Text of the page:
LOUISA COUNTY, Va. (WRIC)—An increasing number of police forces throughout Central Virginia are using infrared cameras mounted on their patrol cars to snap photos of every license plate they pass. But many fear the revolutionary crime-fighting tool is a massive invasion of privacy.
“I don't have to take my eyes off the road,” said Sergeant David Harper of the Louisa County Sheriff's Office. “The beeping sound you hear that tells you it's working properly; it's taking photographs.”
The gadget is called a mobile plate hunter, and it can take hundreds of snapshots per minute.
“It's automated,” Harper said. “It does virtually all the work for you.”
Pictures taken by mobile plate hunters are sent to the patrol car computer terminal, which is synched with the National and Virginia Crime Information Centers, allowing the plate hunter to keep an electronic eye out for stolen cars.
“I wouldn't even have to look for it myself; this machine right here will do it for me,” Harper said.
Mobile plate hunters also help cops spot vehicles tied to AMBER Alerts.
“If it were an AMBER Alert for instance, it would sound this alarm, ‘Wanted or missing person,'” Harper said.
Officers claim the device also increases their safety, as it can alert them when they approach criminals on the run.
“This would tell you they're a violent gang member before you even get out of the car, if that vehicle was entered,” said Harper, who has been using a mobile plate hunter for nearly two years. “It's extremely valuable.”
During a routine patrol, Harper once used the device to locate a stolen car and arrest two thieves.
“It was essentially all because of the license plate reader,” he said. “I think it's a great tool for law enforcement to use.”
While officers swear by them, mobile plate hunters can also be used by detectives to track the whereabouts of suspected criminals—but only if the time-, date- and GPS-stamped photos collected by the cameras are saved. Some privacy rights groups say this is a problem.
“Police shouldn't be able to just use these new technologies to gather information about all of us and put it in some database and use it sometime in the future,” said Claire Guthrie Gastañaga, the executive director of the American Civil Liberties Union of Virginia.
A recent report by the ACLU warned that mobile plate hunters collect data on tens of millions of Americans who have committed no wrongdoing, thereby opening the door for privacy abuses.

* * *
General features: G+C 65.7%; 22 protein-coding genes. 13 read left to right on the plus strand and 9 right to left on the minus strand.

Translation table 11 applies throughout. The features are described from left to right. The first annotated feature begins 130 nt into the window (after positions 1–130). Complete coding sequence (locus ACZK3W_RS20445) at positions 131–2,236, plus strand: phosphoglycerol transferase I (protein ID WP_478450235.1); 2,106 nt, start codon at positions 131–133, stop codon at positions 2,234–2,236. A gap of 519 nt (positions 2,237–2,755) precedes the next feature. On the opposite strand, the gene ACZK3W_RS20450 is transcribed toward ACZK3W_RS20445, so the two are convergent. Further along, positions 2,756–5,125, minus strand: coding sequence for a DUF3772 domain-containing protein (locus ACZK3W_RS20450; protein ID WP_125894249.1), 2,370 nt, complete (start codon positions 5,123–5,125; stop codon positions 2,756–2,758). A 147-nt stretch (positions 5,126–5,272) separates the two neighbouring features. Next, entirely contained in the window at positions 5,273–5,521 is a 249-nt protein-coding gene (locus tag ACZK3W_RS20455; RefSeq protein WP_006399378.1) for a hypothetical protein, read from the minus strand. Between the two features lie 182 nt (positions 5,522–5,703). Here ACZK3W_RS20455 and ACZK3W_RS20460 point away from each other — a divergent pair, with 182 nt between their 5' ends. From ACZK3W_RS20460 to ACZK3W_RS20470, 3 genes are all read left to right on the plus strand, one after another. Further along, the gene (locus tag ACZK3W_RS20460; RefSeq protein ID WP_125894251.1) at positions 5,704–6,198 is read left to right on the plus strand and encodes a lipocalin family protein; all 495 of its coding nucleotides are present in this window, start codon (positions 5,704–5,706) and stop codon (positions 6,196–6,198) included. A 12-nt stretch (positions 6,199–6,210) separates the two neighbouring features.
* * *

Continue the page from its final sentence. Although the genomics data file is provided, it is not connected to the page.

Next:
“That passive collection of data on all of us all the time without a warrant or specific information about looking for a particular person or particular criminal is what concerns us,” Gastañaga said, adding that this is done in Virginia. “The state police asked the [attorney general] specifically, ‘Can we do it?' Because obviously, they wanted to.”
Virginia State Police currently have 41 mobile plate hunters. In a written statement, they told 8News Investigative Reporter A.J. Lagoe that they got an opinion from Atty. Gen. Ken Cuccinelli to ensure their “data collection and storage methods are in compliance with Virginia's Government Data Collection and Dissemination Practices Act.”
The Louisa County Sheriff's Office says it takes privacy very seriously and doesn't save the photos taken by mobile plate hunters.
“This information is not stored at any type of server at the sheriff's office,” Harper said.
But whether it's Internet surveillance, drones in the sky or license plate scanners on the ground, the ACLU and others warn: Big Brother is watching.
“Just because technology has changed doesn't mean the rules of the game should change,” Gastañaga said.
The ACLU report—based on a survey of hundreds of police departments in the United States—says almost three quarters of police agencies reported using license plate readers and 85 percent planned to increase their use. The Richmond Police Department does not use mobile plate hunters at all.
Copyright 2013 by Young Broadcasting of Richmond